*Entrepreneurship is an ultramarathon. Like Shaka Entrepreneurs have to be able to live with uncertainty and push through a crucible of obstacles for years on end before they achieve their goals.

2. Hardwork

It is recorded that the hardworking king and his men routinely embarked on long marches for practice over rough and hot terrain so they could be accustomed to harsh conditions and would not be deterred by difficult environments during battle. In line with this belief King Shaka introduced apprenticeships to instil a culture of working hard among his people and as a result children over the age of 6 years old became apprentice warriors, delivering rations, cooking supplies and carrying weapons to real warriors. By the time children came of age, they were accustomed to being in battle surroundings and were more emotionally ready to fight.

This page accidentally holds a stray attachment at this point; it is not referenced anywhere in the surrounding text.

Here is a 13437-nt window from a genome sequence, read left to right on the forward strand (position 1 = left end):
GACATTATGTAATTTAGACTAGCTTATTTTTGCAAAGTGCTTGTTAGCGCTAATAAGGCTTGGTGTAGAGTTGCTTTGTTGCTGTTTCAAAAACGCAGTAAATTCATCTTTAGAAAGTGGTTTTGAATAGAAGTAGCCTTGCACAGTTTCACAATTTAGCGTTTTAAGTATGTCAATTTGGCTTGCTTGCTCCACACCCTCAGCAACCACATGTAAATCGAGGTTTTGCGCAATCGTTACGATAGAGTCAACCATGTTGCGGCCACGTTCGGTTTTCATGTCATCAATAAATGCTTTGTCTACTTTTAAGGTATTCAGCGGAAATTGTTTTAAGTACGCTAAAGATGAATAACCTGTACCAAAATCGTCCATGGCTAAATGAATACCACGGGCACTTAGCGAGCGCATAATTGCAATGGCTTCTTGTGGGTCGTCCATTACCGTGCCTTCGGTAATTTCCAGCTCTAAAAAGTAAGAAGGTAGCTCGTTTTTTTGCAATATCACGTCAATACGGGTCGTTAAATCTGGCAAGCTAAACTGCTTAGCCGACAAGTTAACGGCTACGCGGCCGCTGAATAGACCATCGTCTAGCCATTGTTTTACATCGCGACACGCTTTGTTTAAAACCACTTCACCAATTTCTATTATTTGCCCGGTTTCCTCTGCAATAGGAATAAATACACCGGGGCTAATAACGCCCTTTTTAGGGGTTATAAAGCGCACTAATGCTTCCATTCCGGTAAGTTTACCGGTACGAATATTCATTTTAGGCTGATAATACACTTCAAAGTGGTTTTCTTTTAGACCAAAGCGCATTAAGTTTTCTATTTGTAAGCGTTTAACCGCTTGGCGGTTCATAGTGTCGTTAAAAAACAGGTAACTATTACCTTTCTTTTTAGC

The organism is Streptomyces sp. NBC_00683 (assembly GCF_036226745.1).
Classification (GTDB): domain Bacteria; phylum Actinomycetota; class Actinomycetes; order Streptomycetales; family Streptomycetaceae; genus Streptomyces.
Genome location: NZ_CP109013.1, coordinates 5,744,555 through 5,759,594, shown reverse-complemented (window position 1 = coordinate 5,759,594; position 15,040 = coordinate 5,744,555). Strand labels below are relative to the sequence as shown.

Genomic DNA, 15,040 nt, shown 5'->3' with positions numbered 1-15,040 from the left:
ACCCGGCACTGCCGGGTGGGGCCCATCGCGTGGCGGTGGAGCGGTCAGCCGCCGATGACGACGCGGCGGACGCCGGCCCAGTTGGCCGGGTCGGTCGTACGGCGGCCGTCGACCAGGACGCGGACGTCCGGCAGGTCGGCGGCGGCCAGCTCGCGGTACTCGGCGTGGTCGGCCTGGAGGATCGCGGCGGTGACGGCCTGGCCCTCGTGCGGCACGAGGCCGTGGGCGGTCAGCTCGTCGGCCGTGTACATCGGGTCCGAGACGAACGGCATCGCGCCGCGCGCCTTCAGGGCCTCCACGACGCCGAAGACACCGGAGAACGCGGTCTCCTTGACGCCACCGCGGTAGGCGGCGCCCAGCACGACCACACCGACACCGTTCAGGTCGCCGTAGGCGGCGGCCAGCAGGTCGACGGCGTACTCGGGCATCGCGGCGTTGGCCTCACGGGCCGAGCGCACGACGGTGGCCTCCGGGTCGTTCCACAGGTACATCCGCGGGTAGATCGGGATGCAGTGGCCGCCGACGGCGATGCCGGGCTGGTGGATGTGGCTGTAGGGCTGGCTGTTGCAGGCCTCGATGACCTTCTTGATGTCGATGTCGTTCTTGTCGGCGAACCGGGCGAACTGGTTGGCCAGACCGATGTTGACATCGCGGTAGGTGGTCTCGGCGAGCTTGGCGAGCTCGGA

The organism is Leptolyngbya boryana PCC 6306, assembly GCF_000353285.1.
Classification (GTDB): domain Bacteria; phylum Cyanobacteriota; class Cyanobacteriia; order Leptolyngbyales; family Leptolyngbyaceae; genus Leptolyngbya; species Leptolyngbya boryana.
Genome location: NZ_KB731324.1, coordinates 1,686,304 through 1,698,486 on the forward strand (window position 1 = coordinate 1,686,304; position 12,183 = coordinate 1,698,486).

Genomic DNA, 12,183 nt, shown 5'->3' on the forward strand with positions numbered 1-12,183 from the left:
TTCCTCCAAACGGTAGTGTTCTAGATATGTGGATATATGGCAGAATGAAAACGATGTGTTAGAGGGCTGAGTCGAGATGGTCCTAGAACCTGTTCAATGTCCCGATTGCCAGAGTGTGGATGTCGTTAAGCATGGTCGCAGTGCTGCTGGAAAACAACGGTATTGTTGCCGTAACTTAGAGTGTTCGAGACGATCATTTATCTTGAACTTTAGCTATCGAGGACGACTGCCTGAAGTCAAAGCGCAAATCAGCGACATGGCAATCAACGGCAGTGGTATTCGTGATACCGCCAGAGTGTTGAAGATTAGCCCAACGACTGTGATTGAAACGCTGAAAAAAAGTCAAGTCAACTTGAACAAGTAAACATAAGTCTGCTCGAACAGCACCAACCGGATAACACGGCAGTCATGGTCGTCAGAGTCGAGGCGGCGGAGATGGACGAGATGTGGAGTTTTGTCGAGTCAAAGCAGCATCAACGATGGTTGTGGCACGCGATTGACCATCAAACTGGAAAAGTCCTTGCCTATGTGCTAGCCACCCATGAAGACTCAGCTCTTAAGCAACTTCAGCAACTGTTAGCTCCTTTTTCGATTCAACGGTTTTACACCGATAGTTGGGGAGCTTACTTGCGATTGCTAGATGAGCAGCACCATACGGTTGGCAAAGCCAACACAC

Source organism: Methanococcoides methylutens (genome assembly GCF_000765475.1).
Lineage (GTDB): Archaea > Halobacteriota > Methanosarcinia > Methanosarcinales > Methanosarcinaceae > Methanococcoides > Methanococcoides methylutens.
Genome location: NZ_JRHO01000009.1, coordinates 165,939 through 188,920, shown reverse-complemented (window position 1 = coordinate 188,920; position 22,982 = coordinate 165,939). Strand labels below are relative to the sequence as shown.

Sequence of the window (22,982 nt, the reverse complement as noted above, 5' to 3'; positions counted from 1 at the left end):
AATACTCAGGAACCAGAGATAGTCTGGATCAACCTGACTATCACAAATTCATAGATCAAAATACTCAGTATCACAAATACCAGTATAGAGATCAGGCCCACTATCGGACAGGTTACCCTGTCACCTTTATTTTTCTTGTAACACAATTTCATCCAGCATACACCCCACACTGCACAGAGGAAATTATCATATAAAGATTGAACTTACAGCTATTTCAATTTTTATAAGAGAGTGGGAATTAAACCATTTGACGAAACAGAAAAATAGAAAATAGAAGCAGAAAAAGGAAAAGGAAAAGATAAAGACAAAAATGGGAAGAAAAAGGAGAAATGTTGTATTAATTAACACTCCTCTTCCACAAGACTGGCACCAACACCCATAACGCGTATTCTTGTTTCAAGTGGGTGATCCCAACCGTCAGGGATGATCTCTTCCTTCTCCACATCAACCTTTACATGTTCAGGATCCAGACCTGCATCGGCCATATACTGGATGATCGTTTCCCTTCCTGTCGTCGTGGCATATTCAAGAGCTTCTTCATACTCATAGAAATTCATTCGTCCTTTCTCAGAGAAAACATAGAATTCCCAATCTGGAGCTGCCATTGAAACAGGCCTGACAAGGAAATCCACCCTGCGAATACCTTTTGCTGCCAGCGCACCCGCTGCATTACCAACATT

*The hard truth of the matter is that being an Entrepreneur (whether successful or not) is damn hard. It is hard work day-in and day-out and Entrepreneurs need to understand the importance of working hard now to reap the benefits down the road.

3. Mentorship

Like Cornelius Vanderbilt to John D. Rockefeller, Tom Scott to Andrew Carnegie and Thomas Edison to Nikola Tesla so too was Dingiswayo to Shaka.